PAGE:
Let’s start with a bit of history. Early adopters of TOSCA will remember that TOSCA was conceived as a technology-independent cloud orchestration language with the goal of providing the following unique benefits:
- End-to-end service descriptions: whereas other orchestration languages focus solely on deploying infrastructure or solely on deploying application software, TOSCA is unique in supporting service descriptions for the entire stack (application components as well as infrastructure), all in one place!
- Service-focused meta-model: the TOSCA meta-model is fully aligned with its mission as a service orchestration language. The meta-model introduces service topologies as first-class abstractions, where service topologies are modeled as graphs that contain the components (“nodes”) that make up a service as well as the relationships between these components. This graph-based meta model is the foundation for many of TOSCA’s powerful and unique orchestration capabilities.
- Reusable components: the TOSCA meta model also includes support for defining node and relationship types, which allows for the creation of reusable components from which complex services can be built.
- Technology-independence: TOSCA was designed to be independent of any specific orchestration platforms our cloud technologies. Since most organizations deploy services across multiple clouds, TOSCA can be used as the common orchestration language for all clouds.
- Portability: TOSCA supports the creation of portable services by using service descriptions that include abstract service components. These abstract components can be decomposed at orchestration time into technology-specific service topologies using the TOSCA substitution mappings feature.
- Explicit resource requirements: TOSCA includes concepts such as requirements and capabilities which are used to allow service designers to explicitly encode qualitative and quantitative resource requirements into their service descriptions. This further establishes TOSCA as the language of choice for expressing all service-related information in one single place.
The first versions of TOSCA were naturally focused on the prevailing cloud paradigm at the time, which was Infrastructure as a Service (IaaS), and specifically OpenStack and AWS. To support this paradigm, the TOSCA standard defines normative types for orchestrating compute, storage, and networking infrastructure as well as for deploying software components on top of this infrastructure.
Over the last several years, the cloud landscape has expanded significantly. SDN and NFV have emerged as virtualization technologies in the telecommunication space that enable a variety of networking-on-demand scenarios outside of the data center. Cloud-native software development based on a micro-services paradigm has become mainstream, and container-based software deployment has become the norm. Server-less technologies intend to further decouple software functionality from specific deployment mechanisms.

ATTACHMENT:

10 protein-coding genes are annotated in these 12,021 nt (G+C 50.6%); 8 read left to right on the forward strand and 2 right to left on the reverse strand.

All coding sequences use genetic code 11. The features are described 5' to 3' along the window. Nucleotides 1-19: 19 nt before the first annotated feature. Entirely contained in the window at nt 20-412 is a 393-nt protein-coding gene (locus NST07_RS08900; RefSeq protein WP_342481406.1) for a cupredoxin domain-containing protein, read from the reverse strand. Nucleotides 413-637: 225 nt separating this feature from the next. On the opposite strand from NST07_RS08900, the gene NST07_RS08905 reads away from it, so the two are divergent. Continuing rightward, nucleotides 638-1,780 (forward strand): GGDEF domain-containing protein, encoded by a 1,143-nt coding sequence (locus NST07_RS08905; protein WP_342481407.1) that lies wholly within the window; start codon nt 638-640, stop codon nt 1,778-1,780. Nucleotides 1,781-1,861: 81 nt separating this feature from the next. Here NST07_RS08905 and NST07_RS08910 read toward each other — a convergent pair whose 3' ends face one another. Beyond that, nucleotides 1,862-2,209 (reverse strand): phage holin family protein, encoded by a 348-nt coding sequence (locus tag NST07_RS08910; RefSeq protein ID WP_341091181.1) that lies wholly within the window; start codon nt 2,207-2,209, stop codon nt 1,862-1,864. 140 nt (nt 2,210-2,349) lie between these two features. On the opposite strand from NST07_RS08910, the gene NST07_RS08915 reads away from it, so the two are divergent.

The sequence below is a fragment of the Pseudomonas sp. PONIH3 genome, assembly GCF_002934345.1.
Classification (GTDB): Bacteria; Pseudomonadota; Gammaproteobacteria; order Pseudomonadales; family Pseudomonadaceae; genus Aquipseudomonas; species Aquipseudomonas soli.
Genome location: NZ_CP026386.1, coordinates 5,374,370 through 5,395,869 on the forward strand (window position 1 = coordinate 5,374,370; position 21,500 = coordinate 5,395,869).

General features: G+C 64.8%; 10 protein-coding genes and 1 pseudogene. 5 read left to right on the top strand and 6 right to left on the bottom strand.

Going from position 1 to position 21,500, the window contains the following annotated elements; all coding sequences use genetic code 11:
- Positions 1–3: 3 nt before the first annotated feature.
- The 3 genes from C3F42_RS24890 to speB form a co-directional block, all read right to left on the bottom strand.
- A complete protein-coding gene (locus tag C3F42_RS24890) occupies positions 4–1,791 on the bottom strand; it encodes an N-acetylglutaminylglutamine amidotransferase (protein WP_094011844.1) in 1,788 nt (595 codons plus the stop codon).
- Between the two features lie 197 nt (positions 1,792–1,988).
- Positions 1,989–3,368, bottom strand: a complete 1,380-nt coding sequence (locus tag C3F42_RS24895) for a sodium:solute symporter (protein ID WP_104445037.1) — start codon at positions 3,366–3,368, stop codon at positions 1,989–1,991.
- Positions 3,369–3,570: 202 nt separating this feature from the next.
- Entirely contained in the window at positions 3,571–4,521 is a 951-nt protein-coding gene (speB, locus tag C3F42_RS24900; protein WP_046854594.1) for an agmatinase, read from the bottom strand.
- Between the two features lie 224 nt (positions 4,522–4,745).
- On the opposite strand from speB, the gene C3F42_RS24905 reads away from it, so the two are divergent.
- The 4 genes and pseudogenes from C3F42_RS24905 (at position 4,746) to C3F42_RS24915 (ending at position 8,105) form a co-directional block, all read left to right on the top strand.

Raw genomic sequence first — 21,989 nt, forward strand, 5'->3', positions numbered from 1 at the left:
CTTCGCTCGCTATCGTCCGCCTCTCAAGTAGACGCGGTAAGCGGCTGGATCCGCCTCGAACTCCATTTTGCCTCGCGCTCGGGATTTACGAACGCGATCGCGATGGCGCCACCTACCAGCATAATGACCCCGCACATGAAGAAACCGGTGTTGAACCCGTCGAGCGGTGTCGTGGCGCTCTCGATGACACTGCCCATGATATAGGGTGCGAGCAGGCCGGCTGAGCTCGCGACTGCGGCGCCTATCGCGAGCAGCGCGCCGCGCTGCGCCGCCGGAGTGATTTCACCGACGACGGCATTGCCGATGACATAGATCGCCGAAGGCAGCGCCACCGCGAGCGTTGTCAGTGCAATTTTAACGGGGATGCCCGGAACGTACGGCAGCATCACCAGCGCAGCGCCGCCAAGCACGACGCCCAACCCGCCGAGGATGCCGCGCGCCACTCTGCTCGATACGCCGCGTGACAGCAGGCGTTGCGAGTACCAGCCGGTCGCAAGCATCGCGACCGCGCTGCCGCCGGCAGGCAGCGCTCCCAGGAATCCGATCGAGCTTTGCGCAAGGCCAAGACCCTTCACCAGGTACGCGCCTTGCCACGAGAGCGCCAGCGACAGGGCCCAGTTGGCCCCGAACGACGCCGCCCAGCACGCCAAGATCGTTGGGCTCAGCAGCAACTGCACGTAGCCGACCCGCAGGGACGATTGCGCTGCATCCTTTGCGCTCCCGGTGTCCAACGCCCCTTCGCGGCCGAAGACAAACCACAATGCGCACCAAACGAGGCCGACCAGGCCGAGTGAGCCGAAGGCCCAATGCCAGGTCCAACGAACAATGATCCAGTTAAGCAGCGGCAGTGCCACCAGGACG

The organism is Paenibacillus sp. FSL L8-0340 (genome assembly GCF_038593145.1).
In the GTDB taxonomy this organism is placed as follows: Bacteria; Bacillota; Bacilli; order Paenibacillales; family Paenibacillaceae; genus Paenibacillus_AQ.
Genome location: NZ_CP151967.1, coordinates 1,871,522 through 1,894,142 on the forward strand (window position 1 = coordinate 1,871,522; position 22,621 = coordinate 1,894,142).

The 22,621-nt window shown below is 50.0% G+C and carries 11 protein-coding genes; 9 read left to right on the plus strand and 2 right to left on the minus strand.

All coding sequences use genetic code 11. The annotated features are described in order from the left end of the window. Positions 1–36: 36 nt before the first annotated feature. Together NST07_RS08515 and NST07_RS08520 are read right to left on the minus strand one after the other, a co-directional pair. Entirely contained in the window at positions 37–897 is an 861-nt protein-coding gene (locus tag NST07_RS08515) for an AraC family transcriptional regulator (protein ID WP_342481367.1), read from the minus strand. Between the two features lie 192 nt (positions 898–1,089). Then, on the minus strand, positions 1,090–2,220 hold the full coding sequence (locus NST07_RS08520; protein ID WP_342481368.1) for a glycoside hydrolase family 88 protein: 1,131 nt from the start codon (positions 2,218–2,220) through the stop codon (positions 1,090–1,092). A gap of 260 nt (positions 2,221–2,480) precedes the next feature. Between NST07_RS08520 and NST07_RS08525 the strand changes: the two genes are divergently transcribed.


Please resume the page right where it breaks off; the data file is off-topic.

What’s exciting here is that in many ways, these new cloud technologies are actually much better targets for TOSCA’s unique capabilities than the original IaaS clouds were, for the following reasons:
- Whereas VMs are monolithic, micro services (and associated service meshes) are built using granular components with complex inter-dependencies. TOSCA service topology graphs are a natural choice for modeling micro-services.
- Furthermore, the server-less paradigm aligns perfectly with TOSCA’s mission. Consider the following definition for server-less computing as used by IBM: “Server less is event-driven programming using stand-alone functions with no deployment or operational considerations”. This paradigm fits perfectly with TOSCA’s abstract service descriptions where abstract components do not carry information about specific deployments. Implementation-specific deployment and operational considerations could be mapped to abstract service descriptions using TOSCA substitution mappings if necessary.
Because of these advantages, we’re starting to see increased use of TOSCA for cloud-native services. At the same time, this trend has made it clear that there are some areas in which the TOSCA standard might need to adapt:
- If the TOSCA standard is to be used for a variety of cloud paradigms, it must not be tied to a set of types that implement only one specific cloud. We’re investigating decoupling the normative types from the language specification to allow the TOSCA language and the normative types to evolve and be extended independently.
- In some areas, assumptions about the underlying cloud paradigm have bled over into the TOSCA language itself. We’ll identify and remove these dependencies with the goal of making TOSCA a general-purpose cloud service lifecycle management language.
- Assumptions about the cloud paradigm may also have resulted in the language being under-specified. For example, some cloud orchestration functionality cannot currently be fully expressed using the TOSCA language based on the assumption in early versions of the specification that orchestrators must have built-in knowledge about how to interact with IaaS clouds. Additional language constructs are being added to the TOSCA language to eliminate these assumptions and to fill gaps in functionality where needed.
It's an exciting time to be part of the TOSCA ecosystem. If you’re interested in participating, please drop us a note.